My mother and I lived on Roosevelt Island.
This is 1979-1983, fifth grade through eighth, between Husband Three and Husband Four, "just me and her," plus the neglected Persian cat, and her lazy Susan of boyfriends. Roosevelt Island was a spit in the East River, its newish condos and rentals flanked on both sides by old broken buildings, including several hospitals, which afforded the island an above-average population of people affected by paraplegia and/or amputated limbs. The only way to get to Roosevelt Island from Manhattan, where everyone else lived, was by catching the aerial tramway at 59th Street and 2nd Avenue.
On 59th Street and 3rd Avenue was Bloomingdale's, is there still -- when I go for hand therapy or to meet Bruce for lunch, I take the 4 train uptown and get out at the store exit and walk through it, from Lex to 3rd. They've remodeled many times in thirty years, made it trickier to get upstairs from the lower level, but I recognize the old bones, the old smell. The dazzling black and white and silver Versailles that greeted you -- ten, eleven years old -- greets you still (or greets me, anyway; who are we kidding with this you); the deeply chemical effect of the perfume, like poppers, and the slim, composed women who bent down to you, nurse-like, and daubed your blue veins with alcohol.
I was too young to wear makeup, but the ponytailed women behind the makeup counters would be happy to sell me soap, Clinique, in its own avocado-colored sliding plastic cover that seemed so perfect an object as to render all other objects frumpy. The women didn't discourage me from swiping my fingers along the mossy eyeshadows, or striping lipsticks in the hollow of my treasured thumb. Basically, I figured out quickly that I could kill a lot of time in the makeup department of Bloomingdales without attracting too much attention; that I could pee in the bathroom on the second floor if I needed to, instead of being caught needing to on the tram; that people behind the counters would sometimes shoot me condescending smiles, which are better than no smiles at all.
Then, stepping through towards 3rd, you ("you") were past makeup and perfume and you were suddenly in the men's department, a cozy marigold-and-dark-wood study for the headless, sweatered torsos between the racks; neckties, handkerchiefs, everything very reasonable and sane. It's like you sat down like Eloise on mommy's posh dressing tuffet in front of her magic mirror, and then wandered into daddy's tobacco scented walk-in closet; like you were lost in a rich, comfortable forest of propriety and goodwill.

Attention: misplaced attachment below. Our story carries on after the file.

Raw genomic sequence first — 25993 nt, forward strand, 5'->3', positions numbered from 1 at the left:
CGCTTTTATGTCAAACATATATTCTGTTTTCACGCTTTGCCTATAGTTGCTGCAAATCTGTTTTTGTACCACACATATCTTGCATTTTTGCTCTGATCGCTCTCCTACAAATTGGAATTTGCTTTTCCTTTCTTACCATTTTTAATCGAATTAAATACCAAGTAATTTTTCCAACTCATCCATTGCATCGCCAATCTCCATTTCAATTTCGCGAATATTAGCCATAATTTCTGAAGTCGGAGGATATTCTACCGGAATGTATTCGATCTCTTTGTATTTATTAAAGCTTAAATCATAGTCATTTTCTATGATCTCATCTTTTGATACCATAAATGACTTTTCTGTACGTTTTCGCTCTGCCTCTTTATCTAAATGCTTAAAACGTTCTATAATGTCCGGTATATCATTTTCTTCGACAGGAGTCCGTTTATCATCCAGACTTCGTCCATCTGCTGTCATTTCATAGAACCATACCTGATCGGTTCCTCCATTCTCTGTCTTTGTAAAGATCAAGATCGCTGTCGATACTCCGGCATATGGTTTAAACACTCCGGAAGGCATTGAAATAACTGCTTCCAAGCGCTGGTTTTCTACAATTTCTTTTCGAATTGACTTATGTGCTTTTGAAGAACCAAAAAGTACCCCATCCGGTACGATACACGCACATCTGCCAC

Then out onto the street, onto the tram, onto the Roosevelt Island bus, and home. And as soon as I could, out the door again. I started getting to school an hour early, sitting and waiting on the steps for my classmate Chris Lewis, who sometimes came early, especially as he found me there early more often; then for everyone else to arrive. Sometimes I walked down 3rd Avenue to school to kill time, walked around Irving Square Park, through pigeons and indigent men, pretending things. After school I could walk up to B. Altman's on Fifth Avenue and get sprayed by perfume and play with makeup and ride the escalators up and down. Play grown-up. I had an idea about a movie about a plucky outcast genius girl who walked around New York City a lot; she cut through department stores when it rained and kind of smiled to herself about it, and that showed you both her resourcefulness and her bemused take on life's painful exigencies.
On the fourth floor of Bloomingdales was where my mother had bought me the Snoopy suitcase, which I used to commute to my father's for three weekends out of four, though mostly my mother preferred to browse at Bloomie's, then steer me across the street to Alexander's, which was "every bit as good." By eleven, twelve, I was getting a little old for the Snoopy suitcase. I'd started borrowing my mother's high heeled boots, on days when I could get her to leave the house before me; she had two pair, one eggplant and one pumpkin, and whichever one she didn't wear, with her kicky plaid wrap-around skirt with the braided and wood-beaded belt, I would appropriate, to wear over my dungarees. These I would wear to department stores around town, fancying that everyone who saw me on the elevators was well impressed by my woeful, wise look, my preternatural maturity.
Someone asked me recently if I was worried about becoming schizophrenic. No, I said, but I could definitely become a shopaholic. I'm already a browseaholic, always ducking through, just passing by, doing errands in the neighborhood, happening to be early for a meeting and such; no thanks, just looking, carrying an item around and around, trying things on that don't fit. A few weeks ago a young saleswoman at Barney's Co-Op squinted at me in recognition and asked, You live here, right?, and I didn't know if she meant the neighborhood of Chelsea or Barney's Co-Op.
It was the antechamber between the twin terrors of school and home, a place I took for granted and still do, and now, when the women want to catch me by the wrist and tell me about anti-aging, I wish they could tell me about anti-regressing instead.